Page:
FIG. 2 illustrates the coupling of the present invention, which employs a forward end cap 12 that fits over the end of one pipe S, a rearward end cap 14 that v fits over the end of another pipe R, and a sleeve 16 that can fit around the two end caps 12, 14 to securely hold them in alignment and therefore securely couple the pipes. The replacement'pipe section R may be first connected to one pipe T with an ordinary coupling D, and the coupling assembly 10 of the present invention then may be used to connect the other end of the pipe R. Only a small amount of bending of one .or both pipes. S, T is required in order to install the first coupling D and to install the end caps and sleeve of the coupling assembly 10. The amount of bending required in the embodiment of FIG. 2 is much less than required in the prior art, so that very little, if any, additional soil must be removed around the pipes S, T to make a repair.

FIG. 3 illustrates details of the coupling assembly 10. The forward end cap 12 has a pipe portion 18 with an inside diameter slightly greater than the diameter of the pipe S, to fit snugly around the end of the pipe. The cap 12 also has an inwardly-extending flange 20 that abuts the end of the pipe S to determine the position of the cap onthe pipe, and a short tubular portion 22 that extends rearwardly beyond the pipe S and the flange 20. The cap 12 further has an outwardly extending flange 24 at its forward end. The rearward cap 14 also has a pipe portion 26 that closely surrounds thepipe R, an inwardly-extending flange 28 at its forward end that abuts the end of the pipe R, and ashort tubular portion 30 that extends forwardly beyond the pipe R and beyond the flange 28. The tubular portions 22, 30 of the two ends caps are constructed to closely interfit, the tubular portion 22 of the forward cap being closely received in the tubular portion 30 of the rearward cap for alignment. It also may be noted that the rearward portion of the rearward cap is tapered at 32 on its outside.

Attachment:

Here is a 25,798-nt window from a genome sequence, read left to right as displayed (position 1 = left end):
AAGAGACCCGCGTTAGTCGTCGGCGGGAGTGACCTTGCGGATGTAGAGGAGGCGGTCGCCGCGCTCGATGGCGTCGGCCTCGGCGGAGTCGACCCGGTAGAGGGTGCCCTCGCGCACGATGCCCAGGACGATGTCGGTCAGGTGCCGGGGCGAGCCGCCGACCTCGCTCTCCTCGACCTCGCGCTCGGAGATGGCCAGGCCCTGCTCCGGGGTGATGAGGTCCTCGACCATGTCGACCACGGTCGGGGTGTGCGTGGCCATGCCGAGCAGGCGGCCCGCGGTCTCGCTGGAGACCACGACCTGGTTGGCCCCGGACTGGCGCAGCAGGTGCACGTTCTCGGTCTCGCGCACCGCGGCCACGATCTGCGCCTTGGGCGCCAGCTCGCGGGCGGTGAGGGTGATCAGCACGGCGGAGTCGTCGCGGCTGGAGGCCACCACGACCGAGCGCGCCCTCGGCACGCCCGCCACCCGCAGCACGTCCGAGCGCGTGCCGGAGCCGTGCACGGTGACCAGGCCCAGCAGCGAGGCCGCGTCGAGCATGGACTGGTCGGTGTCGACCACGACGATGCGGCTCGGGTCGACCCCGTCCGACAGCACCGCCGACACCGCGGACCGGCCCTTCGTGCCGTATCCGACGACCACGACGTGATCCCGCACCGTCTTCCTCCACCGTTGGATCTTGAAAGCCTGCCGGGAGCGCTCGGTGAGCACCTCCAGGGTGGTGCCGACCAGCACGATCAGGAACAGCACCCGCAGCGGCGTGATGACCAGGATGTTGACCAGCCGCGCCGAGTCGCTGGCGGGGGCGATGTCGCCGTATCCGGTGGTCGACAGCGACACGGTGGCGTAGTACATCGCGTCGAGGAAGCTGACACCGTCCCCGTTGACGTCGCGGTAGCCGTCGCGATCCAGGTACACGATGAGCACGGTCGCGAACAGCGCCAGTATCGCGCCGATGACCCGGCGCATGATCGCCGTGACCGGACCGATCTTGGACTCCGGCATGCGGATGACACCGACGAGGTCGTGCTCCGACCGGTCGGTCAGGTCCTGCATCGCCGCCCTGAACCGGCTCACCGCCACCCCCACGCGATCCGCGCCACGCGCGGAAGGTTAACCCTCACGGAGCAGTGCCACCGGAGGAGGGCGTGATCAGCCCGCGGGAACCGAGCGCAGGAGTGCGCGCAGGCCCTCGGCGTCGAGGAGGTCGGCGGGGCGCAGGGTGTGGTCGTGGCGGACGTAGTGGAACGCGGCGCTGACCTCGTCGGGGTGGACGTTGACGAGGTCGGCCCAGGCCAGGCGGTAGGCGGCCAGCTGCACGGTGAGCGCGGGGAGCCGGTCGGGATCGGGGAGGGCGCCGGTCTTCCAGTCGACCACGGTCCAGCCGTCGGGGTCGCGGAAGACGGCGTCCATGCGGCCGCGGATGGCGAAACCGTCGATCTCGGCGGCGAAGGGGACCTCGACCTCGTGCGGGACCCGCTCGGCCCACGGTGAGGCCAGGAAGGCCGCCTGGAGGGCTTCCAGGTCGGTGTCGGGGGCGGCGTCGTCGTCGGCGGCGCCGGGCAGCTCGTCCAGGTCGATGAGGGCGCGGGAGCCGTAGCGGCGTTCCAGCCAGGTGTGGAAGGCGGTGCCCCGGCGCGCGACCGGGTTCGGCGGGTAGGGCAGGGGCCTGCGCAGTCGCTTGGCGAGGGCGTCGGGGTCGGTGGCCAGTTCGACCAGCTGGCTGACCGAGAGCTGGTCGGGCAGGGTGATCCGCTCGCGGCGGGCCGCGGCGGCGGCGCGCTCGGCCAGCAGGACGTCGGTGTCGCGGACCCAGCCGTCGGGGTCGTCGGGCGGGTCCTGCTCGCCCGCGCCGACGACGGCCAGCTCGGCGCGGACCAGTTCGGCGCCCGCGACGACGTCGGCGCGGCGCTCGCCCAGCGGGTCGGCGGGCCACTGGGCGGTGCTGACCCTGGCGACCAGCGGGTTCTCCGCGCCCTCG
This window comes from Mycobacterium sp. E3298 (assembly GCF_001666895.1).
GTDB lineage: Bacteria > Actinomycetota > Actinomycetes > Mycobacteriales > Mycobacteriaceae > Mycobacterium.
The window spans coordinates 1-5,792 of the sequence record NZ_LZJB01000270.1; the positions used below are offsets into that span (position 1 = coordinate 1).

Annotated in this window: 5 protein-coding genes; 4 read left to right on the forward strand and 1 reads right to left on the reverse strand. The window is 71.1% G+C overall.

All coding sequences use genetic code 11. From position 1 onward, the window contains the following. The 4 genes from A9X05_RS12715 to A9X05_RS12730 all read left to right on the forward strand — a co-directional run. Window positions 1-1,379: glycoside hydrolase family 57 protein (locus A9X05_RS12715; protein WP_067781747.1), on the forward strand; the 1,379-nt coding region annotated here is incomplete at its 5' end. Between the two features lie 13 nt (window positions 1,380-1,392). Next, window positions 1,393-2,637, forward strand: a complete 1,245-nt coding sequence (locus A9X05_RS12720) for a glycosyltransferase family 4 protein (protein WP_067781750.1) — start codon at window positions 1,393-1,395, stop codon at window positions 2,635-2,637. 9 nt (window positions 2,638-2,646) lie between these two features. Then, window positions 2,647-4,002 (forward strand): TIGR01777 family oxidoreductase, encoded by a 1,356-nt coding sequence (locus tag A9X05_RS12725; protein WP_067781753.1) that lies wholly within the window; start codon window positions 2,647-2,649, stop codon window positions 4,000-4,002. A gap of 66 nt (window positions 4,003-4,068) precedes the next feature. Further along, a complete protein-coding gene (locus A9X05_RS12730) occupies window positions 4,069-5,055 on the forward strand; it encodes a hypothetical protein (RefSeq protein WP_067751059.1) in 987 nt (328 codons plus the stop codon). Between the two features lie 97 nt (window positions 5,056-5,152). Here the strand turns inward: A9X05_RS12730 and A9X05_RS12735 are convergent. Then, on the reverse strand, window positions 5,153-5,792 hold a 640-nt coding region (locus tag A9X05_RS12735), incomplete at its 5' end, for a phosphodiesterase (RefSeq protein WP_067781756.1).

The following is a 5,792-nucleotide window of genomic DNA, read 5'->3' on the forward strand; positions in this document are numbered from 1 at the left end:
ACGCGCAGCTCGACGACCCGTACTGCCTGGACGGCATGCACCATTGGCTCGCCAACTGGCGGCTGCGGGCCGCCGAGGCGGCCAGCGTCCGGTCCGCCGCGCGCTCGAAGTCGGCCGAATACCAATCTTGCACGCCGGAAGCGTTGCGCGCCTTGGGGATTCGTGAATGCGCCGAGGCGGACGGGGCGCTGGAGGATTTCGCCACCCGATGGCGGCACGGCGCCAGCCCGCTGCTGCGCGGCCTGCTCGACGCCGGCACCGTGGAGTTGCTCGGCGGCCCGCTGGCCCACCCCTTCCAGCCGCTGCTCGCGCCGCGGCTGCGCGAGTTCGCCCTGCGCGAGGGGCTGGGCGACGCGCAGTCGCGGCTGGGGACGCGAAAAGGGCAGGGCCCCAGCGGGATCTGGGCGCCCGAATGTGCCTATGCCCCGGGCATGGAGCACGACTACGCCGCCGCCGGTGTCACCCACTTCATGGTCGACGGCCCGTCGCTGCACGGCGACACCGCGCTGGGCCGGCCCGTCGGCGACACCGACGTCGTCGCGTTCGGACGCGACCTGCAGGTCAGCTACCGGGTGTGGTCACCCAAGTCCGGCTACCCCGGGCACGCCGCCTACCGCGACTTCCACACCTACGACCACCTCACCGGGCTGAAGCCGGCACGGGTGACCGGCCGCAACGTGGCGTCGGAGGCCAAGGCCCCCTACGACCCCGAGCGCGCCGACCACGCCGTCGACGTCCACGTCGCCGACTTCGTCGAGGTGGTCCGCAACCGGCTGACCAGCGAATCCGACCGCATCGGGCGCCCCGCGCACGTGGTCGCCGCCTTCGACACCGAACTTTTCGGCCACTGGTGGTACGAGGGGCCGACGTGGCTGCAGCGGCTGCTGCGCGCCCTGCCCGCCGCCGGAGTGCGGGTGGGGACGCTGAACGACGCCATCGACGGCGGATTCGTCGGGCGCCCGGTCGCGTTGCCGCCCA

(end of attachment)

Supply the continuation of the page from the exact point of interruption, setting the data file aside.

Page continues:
The sleeve 16 has a length approximately equal to the combined lengths of the two end caps 12, 14, and it is designed to closely fit over them. The sleeve has a pipe portion 34 along most of its length that is closely received around the two end caps, and with a forward end 36 that nearly abuts the flange 24 on the forward cap. The sleeve also has a rearward portion 38 that is tapered along its inside to closely fit the tapered rearward portion 32 of the rearward cap.

The coupling assembly 10 is installed by first applying adhesive, such as a solvent cement, to the inside surfaces of the sleeve 16, and then slipping the sleeve onto the pipe R as illustrated in FIG. 2. No glue touches pipe R at this time. Adhesive is then applied to the ends .24 of the forward cap. The short tubular portion 22 of the forward cap is inserted into the short tubular portion 30 of the rearward cap, which is easily done because of the short length of these tubular portions (their overlap is on the order of l/64th inch). The sleeve 16 is then slid over the two end caps to the position illustrated in FIG. 3. The sleeve 16 is slid forwardly as far as possible, and is normally stopped by engagement of the tapered portions 32, 38 of the rearward cap and sleeve. It should be noted that the gluing surfaces are aligned and undistorted prior to sliding the sleeve 16 over the caps 12, 14. i

The coupling assembly 10 provides a reliable pipe connection, because all parts are held along a considerable tubular length. Thus, the pipe portions 18, 26 of the two end caps are joined to their respective pipes S, R along a considerable surface area while the sleeve 16 is joined to the two end caps along a considerable tubular area. Also, in order for water to leak out, it would have to pass along a considerable tubular area where adhesive holds the parts together. The interfltting short tubular portions 22, 30 also aid in sealing. It may be noted that the male tubular portion 22 may be formed on the rearward cap 14 and the female tubular portion formed on the forward cap 12, instead of visa versa, if

. desired.